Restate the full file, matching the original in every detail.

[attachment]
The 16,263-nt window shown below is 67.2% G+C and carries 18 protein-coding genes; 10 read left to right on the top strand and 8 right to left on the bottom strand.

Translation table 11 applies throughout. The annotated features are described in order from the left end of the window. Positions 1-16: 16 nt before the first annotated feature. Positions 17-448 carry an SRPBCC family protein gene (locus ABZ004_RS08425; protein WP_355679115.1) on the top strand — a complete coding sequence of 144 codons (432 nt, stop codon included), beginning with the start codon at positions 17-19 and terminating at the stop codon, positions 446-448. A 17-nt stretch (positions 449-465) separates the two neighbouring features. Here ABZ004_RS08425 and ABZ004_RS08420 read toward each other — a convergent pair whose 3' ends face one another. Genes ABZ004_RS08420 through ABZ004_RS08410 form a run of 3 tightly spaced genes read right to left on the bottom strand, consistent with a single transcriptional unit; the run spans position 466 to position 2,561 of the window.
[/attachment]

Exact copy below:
The 16,263-nt window shown below is 67.2% G+C and carries 18 protein-coding genes; 10 read left to right on the top strand and 8 right to left on the bottom strand.

Translation table 11 applies throughout. The annotated features are described in order from the left end of the window. Positions 1-16: 16 nt before the first annotated feature. Positions 17-448 carry an SRPBCC family protein gene (locus ABZ004_RS08425; protein WP_355679115.1) on the top strand — a complete coding sequence of 144 codons (432 nt, stop codon included), beginning with the start codon at positions 17-19 and terminating at the stop codon, positions 446-448. A 17-nt stretch (positions 449-465) separates the two neighbouring features. Here ABZ004_RS08425 and ABZ004_RS08420 read toward each other — a convergent pair whose 3' ends face one another. Genes ABZ004_RS08420 through ABZ004_RS08410 form a run of 3 tightly spaced genes read right to left on the bottom strand, consistent with a single transcriptional unit; the run spans position 466 to position 2,561 of the window.